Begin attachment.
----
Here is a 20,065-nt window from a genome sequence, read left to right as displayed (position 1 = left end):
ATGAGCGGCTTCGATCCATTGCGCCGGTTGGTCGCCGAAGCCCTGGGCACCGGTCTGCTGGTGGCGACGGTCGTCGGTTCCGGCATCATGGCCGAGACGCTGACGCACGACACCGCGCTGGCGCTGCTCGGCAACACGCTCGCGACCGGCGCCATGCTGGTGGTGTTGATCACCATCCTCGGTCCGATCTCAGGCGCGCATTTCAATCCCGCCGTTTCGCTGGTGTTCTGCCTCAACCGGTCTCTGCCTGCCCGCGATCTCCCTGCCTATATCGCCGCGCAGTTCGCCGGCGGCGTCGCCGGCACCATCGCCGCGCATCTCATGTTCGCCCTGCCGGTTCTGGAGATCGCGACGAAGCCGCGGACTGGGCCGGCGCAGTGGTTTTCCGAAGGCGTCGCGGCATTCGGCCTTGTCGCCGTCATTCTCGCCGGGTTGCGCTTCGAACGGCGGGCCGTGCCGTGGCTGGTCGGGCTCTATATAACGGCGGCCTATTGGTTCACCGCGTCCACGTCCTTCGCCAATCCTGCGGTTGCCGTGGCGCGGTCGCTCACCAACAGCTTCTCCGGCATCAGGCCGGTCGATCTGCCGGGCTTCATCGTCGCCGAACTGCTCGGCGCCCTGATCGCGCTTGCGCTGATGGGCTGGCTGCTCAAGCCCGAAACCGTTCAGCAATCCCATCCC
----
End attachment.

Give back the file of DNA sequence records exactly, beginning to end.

Here is a 20,065-nt window from a genome sequence, read left to right as displayed (position 1 = left end):
ATGAGCGGCTTCGATCCATTGCGCCGGTTGGTCGCCGAAGCCCTGGGCACCGGTCTGCTGGTGGCGACGGTCGTCGGTTCCGGCATCATGGCCGAGACGCTGACGCACGACACCGCGCTGGCGCTGCTCGGCAACACGCTCGCGACCGGCGCCATGCTGGTGGTGTTGATCACCATCCTCGGTCCGATCTCAGGCGCGCATTTCAATCCCGCCGTTTCGCTGGTGTTCTGCCTCAACCGGTCTCTGCCTGCCCGCGATCTCCCTGCCTATATCGCCGCGCAGTTCGCCGGCGGCGTCGCCGGCACCATCGCCGCGCATCTCATGTTCGCCCTGCCGGTTCTGGAGATCGCGACGAAGCCGCGGACTGGGCCGGCGCAGTGGTTTTCCGAAGGCGTCGCGGCATTCGGCCTTGTCGCCGTCATTCTCGCCGGGTTGCGCTTCGAACGGCGGGCCGTGCCGTGGCTGGTCGGGCTCTATATAACGGCGGCCTATTGGTTCACCGCGTCCACGTCCTTCGCCAATCCTGCGGTTGCCGTGGCGCGGTCGCTCACCAACAGCTTCTCCGGCATCAGGCCGGTCGATCTGCCGGGCTTCATCGTCGCCGAACTGCTCGGCGCCCTGATCGCGCTTGCGCTGATGGGCTGGCTGCTCAAGCCCGAAACCGTTCAGCAATCCCATCCC